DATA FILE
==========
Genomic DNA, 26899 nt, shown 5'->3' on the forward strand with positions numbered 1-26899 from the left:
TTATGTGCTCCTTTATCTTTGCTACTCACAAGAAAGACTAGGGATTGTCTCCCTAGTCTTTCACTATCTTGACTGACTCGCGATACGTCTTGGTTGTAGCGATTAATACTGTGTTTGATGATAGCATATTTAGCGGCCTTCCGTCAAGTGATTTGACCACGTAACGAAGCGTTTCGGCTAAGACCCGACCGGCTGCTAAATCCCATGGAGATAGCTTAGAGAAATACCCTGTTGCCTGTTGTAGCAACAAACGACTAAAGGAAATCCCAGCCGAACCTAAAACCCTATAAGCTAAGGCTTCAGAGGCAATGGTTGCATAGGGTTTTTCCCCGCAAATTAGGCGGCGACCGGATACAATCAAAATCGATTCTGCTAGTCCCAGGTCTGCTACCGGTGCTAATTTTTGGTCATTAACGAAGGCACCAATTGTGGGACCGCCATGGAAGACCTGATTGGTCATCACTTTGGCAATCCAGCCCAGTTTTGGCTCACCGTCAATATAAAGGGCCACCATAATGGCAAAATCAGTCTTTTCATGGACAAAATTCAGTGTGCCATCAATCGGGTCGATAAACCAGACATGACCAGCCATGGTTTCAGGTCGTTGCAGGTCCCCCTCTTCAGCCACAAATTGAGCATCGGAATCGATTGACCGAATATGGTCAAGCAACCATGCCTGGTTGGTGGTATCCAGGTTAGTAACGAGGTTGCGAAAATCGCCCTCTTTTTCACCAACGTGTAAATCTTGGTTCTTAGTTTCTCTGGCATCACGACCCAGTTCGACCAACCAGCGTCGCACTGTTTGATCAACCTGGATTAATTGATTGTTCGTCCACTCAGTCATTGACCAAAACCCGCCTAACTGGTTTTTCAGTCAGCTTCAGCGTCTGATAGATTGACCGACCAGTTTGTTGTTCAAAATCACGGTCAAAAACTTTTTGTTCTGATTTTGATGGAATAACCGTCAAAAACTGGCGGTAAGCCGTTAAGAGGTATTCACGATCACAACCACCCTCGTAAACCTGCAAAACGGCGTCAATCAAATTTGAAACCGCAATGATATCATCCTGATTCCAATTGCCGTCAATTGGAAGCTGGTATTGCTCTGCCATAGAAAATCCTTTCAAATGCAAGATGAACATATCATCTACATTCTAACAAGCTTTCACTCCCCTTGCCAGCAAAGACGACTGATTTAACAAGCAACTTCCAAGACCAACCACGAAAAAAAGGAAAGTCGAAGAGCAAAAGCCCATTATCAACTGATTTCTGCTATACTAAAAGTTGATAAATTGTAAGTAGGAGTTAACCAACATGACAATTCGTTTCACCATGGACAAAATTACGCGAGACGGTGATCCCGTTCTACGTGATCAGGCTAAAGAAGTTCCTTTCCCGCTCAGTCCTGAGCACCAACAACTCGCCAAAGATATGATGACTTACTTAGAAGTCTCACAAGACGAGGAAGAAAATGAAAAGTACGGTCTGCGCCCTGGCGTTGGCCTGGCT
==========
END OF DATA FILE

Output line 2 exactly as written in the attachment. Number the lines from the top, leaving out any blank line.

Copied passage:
TTATGTGCTCCTTTATCTTTGCTACTCACAAGAAAGACTAGGGATTGTCTCCCTAGTCTTTCACTATCTTGACTGACTCGCGATACGTCTTGGTTGTAGCGATTAATACTGTGTTTGATGATAGCATATTTAGCGGCCTTCCGTCAAGTGATTTGACCACGTAACGAAGCGTTTCGGCTAAGACCCGACCGGCTGCTAAATCCCATGGAGATAGCTTAGAGAAATACCCTGTTGCCTGTTGTAGCAACAAACGACTAAAGGAAATCCCAGCCGAACCTAAAACCCTATAAGCTAAGGCTTCAGAGGCAATGGTTGCATAGGGTTTTTCCCCGCAAATTAGGCGGCGACCGGATACAATCAAAATCGATTCTGCTAGTCCCAGGTCTGCTACCGGTGCTAATTTTTGGTCATTAACGAAGGCACCAATTGTGGGACCGCCATGGAAGACCTGATTGGTCATCACTTTGGCAATCCAGCCCAGTTTTGGCTCACCGTCAATATAAAGGGCCACCATAATGGCAAAATCAGTCTTTTCATGGACAAAATTCAGTGTGCCATCAATCGGGTCGATAAACCAGACATGACCAGCCATGGTTTCAGGTCGTTGCAGGTCCCCCTCTTCAGCCACAAATTGAGCATCGGAATCGATTGACCGAATATGGTCAAGCAACCATGCCTGGTTGGTGGTATCCAGGTTAGTAACGAGGTTGCGAAAATCGCCCTCTTTTTCACCAACGTGTAAATCTTGGTTCTTAGTTTCTCTGGCATCACGACCCAGTTCGACCAACCAGCGTCGCACTGTTTGATCAACCTGGATTAATTGATTGTTCGTCCACTCAGTCATTGACCAAAACCCGCCTAACTGGTTTTTCAGTCAGCTTCAGCGTCTGATAGATTGACCGACCAGTTTGTTGTTCAAAATCACGGTCAAAAACTTTTTGTTCTGATTTTGATGGAATAACCGTCAAAAACTGGCGGTAAGCCGTTAAGAGGTATTCACGATCACAACCACCCTCGTAAACCTGCAAAACGGCGTCAATCAAATTTGAAACCGCAATGATATCATCCTGATTCCAATTGCCGTCAATTGGAAGCTGGTATTGCTCTGCCATAGAAAATCCTTTCAAATGCAAGATGAACATATCATCTACATTCTAACAAGCTTTCACTCCCCTTGCCAGCAAAGACGACTGATTTAACAAGCAACTTCCAAGACCAACCACGAAAAAAAGGAAAGTCGAAGAGCAAAAGCCCATTATCAACTGATTTCTGCTATACTAAAAGTTGATAAATTGTAAGTAGGAGTTAACCAACATGACAATTCGTTTCACCATGGACAAAATTACGCGAGACGGTGATCCCGTTCTACGTGATCAGGCTAAAGAAGTTCCTTTCCCGCTCAGTCCTGAGCACCAACAACTCGCCAAAGATATGATGACTTACTTAGAAGTCTCACAAGACGAGGAAGAAAATGAAAAGTACGGTCTGCGCCCTGGCGTTGGCCTGGCT